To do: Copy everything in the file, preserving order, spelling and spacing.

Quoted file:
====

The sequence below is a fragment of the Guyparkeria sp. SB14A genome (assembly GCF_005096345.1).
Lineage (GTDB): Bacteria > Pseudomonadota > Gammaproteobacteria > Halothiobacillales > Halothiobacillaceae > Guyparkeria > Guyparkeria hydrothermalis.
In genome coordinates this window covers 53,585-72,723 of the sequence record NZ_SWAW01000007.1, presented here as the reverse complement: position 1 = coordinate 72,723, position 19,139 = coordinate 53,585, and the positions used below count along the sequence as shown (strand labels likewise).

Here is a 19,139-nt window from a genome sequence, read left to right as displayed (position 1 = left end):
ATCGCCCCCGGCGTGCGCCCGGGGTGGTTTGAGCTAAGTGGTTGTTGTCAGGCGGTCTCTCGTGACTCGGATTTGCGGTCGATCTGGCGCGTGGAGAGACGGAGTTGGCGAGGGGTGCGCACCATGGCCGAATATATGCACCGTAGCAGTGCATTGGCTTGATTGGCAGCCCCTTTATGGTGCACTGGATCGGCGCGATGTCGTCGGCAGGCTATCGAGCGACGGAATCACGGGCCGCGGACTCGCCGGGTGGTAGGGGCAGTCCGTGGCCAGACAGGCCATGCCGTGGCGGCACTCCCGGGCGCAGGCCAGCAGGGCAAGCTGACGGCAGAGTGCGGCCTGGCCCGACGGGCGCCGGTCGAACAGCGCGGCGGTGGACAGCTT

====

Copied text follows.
The sequence below is a fragment of the Guyparkeria sp. SB14A genome (assembly GCF_005096345.1).
Lineage (GTDB): Bacteria > Pseudomonadota > Gammaproteobacteria > Halothiobacillales > Halothiobacillaceae > Guyparkeria > Guyparkeria hydrothermalis.
In genome coordinates this window covers 53,585-72,723 of the sequence record NZ_SWAW01000007.1, presented here as the reverse complement: position 1 = coordinate 72,723, position 19,139 = coordinate 53,585, and the positions used below count along the sequence as shown (strand labels likewise).

Here is a 19,139-nt window from a genome sequence, read left to right as displayed (position 1 = left end):
ATCGCCCCCGGCGTGCGCCCGGGGTGGTTTGAGCTAAGTGGTTGTTGTCAGGCGGTCTCTCGTGACTCGGATTTGCGGTCGATCTGGCGCGTGGAGAGACGGAGTTGGCGAGGGGTGCGCACCATGGCCGAATATATGCACCGTAGCAGTGCATTGGCTTGATTGGCAGCCCCTTTATGGTGCACTGGATCGGCGCGATGTCGTCGGCAGGCTATCGAGCGACGGAATCACGGGCCGCGGACTCGCCGGGTGGTAGGGGCAGTCCGTGGCCAGACAGGCCATGCCGTGGCGGCACTCCCGGGCGCAGGCCAGCAGGGCAAGCTGACGGCAGAGTGCGGCCTGGCCCGACGGGCGCCGGTCGAACAGCGCGGCGGTGGACAGCTT